Stages of Blood Cancer

Executive Summary

The staging system of blood cancer depends on the growth of the abnormal cells in the bloodstream. Different types of blood cancer have different stages, and each stage has its complications. The stages range from stage 0 to stage IV. Acute Lymphocytic Leukemia (ALL) affects kids aged three to five and adults over seventy-five, and it doesn’t form tumors. Its staging is done based on the spread of the disease. B cell staging involves B cell growth and its analysis for the stage. T cell staging is analyzed by estimating the subtypes of the T cells. Acute Myeloid Leukemia(AML) is classified into eight subtypes based on the size, number of healthy cells, number of leukemia cells, changes in chromosomes and genetic abnormalities. Its staging is done through the cellular system. Chronic lymphocytic leukemia (CLL) uses the Rai system and the Binet system (used mainly in the united states of America) to do the staging based on the blood cell count and spreading of cancer through lymph nodes. Chronic Myeloid Leukemia (CML) consist of chronic phase CML, accelerated phase CML and blastic phase CML. The staging of lymphoma in adults ranges from stage 0 to IV. The staging of lymphoma in children also ranges from stage 0 to IV with different staging criteria. The staging of myeloma ranges from stage 0 to III.

Staging System of Blood Cancer

Staging is a process of understanding the severity of cancer, like where it has spread. Different types of blood cancer have different stages, and each stage has its complications. Staging is done after doing a couple of tests on the patient, and usually, it’s as follows for any cancer: 

Stage 0 means there’s zero presence of cancer.

Stage 1 indicates that cancer is minute and hasn’t started spreading 

Stage2 and 3 mean that the cancer is noticeable and has begun spreading to the tissues and lymph nodes 

Stage4 shows that the cancer is spreading to the organs 

Staging is essential because it helps doctors understand cancer, how fast it’s spreading, and what organs it has affected to provide the correct treatment to the patient.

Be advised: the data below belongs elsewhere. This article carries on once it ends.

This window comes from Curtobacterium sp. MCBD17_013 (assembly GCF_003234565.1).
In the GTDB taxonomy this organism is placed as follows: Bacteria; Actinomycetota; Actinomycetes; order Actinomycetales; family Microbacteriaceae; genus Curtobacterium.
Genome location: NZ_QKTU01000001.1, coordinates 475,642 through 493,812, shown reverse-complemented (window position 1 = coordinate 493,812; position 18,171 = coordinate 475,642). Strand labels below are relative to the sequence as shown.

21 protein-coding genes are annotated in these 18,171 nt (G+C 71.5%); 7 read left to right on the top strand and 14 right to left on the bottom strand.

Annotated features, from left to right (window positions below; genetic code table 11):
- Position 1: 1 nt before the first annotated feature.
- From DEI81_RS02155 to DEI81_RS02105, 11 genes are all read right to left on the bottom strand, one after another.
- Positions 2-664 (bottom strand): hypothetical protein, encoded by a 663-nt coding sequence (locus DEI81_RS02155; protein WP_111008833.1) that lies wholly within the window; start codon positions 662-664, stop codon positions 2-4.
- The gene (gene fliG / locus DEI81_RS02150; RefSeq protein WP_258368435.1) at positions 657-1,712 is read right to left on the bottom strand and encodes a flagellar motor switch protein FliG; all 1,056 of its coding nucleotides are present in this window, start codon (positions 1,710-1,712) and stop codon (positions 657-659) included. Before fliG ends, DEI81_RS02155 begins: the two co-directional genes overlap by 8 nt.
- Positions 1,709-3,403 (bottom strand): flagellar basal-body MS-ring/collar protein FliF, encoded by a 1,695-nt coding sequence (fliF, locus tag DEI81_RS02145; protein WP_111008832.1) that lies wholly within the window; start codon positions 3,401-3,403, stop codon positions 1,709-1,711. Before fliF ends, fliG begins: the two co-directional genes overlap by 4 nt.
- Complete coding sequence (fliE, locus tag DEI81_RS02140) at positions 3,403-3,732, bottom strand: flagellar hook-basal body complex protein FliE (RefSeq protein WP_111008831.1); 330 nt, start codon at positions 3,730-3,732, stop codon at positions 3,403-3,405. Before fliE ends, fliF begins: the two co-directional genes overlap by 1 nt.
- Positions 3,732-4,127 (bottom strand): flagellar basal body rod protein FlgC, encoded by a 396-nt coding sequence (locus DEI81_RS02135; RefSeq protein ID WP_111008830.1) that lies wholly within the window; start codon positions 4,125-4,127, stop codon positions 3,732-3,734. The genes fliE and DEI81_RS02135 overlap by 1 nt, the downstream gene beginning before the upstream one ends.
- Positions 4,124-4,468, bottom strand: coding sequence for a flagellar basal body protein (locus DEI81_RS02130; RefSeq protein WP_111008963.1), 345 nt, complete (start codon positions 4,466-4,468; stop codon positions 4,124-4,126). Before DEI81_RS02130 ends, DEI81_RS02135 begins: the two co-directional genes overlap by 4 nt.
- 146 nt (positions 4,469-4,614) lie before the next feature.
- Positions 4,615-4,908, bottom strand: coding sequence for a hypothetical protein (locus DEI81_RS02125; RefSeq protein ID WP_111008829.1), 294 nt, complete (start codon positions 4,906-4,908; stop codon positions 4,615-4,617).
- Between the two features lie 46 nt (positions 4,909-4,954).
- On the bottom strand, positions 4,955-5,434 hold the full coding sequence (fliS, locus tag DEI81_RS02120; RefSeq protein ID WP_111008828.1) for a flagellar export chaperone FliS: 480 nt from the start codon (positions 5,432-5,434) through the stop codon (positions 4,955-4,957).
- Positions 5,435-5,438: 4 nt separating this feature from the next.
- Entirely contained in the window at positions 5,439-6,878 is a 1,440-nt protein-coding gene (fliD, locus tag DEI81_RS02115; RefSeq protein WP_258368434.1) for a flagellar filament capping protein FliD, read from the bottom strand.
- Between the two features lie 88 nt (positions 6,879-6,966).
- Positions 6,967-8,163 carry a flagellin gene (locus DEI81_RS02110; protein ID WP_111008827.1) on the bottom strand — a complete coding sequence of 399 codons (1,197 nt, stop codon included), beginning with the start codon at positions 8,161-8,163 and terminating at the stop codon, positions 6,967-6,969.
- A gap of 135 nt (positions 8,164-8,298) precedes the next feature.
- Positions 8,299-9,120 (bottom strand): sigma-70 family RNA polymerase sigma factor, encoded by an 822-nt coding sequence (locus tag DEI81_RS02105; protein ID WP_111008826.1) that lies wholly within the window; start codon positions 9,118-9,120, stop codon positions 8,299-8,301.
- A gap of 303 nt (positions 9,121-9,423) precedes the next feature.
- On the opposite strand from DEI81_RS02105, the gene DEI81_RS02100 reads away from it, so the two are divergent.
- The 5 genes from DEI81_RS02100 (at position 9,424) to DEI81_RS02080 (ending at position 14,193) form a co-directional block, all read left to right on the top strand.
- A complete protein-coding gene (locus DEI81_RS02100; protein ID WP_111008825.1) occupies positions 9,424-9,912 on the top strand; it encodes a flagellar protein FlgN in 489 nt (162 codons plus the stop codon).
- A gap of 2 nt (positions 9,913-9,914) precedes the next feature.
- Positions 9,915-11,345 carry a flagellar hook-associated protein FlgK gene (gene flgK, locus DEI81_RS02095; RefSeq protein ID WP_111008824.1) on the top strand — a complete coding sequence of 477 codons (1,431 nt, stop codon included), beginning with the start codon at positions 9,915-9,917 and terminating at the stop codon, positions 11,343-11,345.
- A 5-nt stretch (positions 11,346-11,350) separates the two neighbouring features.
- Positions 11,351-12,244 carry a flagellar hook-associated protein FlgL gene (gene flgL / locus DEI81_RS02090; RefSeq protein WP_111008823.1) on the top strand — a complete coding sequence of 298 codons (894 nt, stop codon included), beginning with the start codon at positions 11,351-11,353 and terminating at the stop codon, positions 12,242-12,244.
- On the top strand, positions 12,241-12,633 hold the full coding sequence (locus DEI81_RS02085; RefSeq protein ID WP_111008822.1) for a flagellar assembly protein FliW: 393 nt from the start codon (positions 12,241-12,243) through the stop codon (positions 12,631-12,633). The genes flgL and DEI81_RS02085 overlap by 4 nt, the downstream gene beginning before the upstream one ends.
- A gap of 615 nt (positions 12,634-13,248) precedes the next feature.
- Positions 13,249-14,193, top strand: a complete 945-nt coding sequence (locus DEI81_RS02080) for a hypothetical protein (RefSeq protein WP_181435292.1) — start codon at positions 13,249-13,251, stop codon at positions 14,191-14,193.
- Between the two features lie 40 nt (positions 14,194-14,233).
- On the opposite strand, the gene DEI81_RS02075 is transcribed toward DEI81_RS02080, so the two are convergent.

Blood cancer has four stages that give us a clear picture of what’s going on. 

Generally, the 1st stage of blood cancer means physically swollen lymph nodes, which is a sign of many lymphocytes. The risk is shallow in this stage as cancer has not spread to any organs.

2nd stage of blood cancer indicates swollen lymph nodes, liver and spleen, which is a sign of an abnormally large number of lymphocytes. The risk in this stage is that cancer may have spread to the organs. Further testing is required to confirm the situation. 

3rd stage of blood cancer still shows swollen lymph nodes, liver, spleen, and anaemia formation. The risk at this stage is high because cancer has spread to one or many organs.  

4th stage of blood cancer is a high-risk stage. By this stage, the cancer is spread to most organs, and anaemia is acute; cancer cells start affecting the lungs, and the platelet count in the blood decreases rapidly.

The stages mentioned above do not apply to all types of blood cancer. Different types of blood cancer and each has stages. 

Acute Lymphocytic Leukaemia (ALL) and its stages of blood cancer – This is caused due to the excess lymphocytes (white blood cells) in the bone marrow (so it doesn’t form tumors), which crowd the healthy white blood cells. If not treated soon, ALL can spread far too quickly. ALL is generally seen in kids aged three to five and adults over seventy-five. As ALL doesn’t form tumors, the staging is done based on the spread of the disease ​1​. 

B cell staging – these B cells or lymphocytes are produced in the bone marrow and grow there. These cells are responsible for hormonal and immune responses and provide antibodies to fight the diseases. The growth of the B cell is taken into consideration for staging.